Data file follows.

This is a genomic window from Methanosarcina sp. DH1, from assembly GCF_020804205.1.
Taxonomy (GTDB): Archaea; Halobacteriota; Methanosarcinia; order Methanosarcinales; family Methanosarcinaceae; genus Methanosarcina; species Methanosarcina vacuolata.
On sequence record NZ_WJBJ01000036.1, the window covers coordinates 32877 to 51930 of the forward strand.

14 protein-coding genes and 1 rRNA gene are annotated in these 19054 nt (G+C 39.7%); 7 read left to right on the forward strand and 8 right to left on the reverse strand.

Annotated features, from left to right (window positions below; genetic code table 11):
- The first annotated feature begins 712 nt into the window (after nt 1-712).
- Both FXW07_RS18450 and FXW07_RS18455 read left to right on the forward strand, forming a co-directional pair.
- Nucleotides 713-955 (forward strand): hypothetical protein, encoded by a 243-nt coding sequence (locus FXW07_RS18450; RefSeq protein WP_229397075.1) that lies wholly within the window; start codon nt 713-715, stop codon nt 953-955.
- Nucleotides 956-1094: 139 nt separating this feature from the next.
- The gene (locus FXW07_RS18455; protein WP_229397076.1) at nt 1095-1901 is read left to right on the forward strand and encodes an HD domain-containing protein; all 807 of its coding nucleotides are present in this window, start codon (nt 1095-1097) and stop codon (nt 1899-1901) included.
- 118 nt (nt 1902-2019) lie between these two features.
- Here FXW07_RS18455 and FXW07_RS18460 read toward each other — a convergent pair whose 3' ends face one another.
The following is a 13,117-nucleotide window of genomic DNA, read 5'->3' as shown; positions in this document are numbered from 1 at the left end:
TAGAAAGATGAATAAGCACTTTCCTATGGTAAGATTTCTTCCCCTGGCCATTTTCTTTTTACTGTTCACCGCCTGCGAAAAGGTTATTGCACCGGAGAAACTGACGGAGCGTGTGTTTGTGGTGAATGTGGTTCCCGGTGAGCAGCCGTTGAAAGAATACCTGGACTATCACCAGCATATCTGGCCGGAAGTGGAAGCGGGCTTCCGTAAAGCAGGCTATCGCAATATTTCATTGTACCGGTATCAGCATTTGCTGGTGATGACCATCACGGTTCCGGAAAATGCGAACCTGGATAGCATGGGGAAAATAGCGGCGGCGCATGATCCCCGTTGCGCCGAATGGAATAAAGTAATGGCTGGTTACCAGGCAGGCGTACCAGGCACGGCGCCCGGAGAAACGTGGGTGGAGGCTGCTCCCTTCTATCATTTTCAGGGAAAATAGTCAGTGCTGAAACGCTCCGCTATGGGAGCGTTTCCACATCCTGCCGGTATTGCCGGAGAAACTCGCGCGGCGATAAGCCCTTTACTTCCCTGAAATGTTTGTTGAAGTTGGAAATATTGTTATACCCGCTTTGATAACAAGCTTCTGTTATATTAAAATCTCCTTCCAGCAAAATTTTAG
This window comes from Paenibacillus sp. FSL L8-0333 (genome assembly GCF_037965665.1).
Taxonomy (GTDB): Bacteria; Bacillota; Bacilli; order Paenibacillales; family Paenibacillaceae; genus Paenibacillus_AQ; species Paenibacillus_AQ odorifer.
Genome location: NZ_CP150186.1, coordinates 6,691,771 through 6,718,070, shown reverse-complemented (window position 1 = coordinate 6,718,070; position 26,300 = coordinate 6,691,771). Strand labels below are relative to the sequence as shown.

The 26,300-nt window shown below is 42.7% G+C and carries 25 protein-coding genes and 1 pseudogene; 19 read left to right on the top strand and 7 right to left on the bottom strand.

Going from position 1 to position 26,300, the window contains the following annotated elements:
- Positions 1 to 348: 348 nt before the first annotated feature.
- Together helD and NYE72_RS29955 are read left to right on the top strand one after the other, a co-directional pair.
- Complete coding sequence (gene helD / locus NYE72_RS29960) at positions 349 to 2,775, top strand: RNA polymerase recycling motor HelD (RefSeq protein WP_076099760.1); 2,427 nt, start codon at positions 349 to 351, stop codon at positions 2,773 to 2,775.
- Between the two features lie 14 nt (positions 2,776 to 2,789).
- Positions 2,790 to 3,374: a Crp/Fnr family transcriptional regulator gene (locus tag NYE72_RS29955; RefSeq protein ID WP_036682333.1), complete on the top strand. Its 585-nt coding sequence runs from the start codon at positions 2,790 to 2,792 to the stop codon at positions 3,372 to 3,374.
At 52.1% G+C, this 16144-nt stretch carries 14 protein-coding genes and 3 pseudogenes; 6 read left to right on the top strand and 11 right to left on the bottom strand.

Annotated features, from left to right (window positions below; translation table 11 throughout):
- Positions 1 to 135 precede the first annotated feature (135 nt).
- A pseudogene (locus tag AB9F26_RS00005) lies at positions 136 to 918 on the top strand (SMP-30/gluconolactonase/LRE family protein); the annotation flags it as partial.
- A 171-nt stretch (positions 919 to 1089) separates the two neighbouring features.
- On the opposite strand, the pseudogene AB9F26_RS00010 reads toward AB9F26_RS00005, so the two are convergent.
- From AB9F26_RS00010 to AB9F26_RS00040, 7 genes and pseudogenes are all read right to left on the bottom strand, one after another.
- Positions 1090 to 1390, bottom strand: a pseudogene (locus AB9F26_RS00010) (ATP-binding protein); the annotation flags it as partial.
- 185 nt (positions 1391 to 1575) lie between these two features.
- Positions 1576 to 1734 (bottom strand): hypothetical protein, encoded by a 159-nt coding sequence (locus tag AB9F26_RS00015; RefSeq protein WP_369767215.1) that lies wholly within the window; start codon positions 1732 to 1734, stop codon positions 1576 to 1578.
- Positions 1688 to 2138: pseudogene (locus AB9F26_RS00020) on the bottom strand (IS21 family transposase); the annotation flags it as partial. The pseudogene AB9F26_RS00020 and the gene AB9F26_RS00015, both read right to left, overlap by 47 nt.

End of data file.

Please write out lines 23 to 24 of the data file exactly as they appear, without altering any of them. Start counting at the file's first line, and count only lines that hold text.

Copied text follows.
- Between the two features lie 14 nt (positions 2,776 to 2,789).
- Positions 2,790 to 3,374: a Crp/Fnr family transcriptional regulator gene (locus tag NYE72_RS29955; RefSeq protein ID WP_036682333.1), complete on the top strand. Its 585-nt coding sequence runs from the start codon at positions 2,790 to 2,792 to the stop codon at positions 3,372 to 3,374.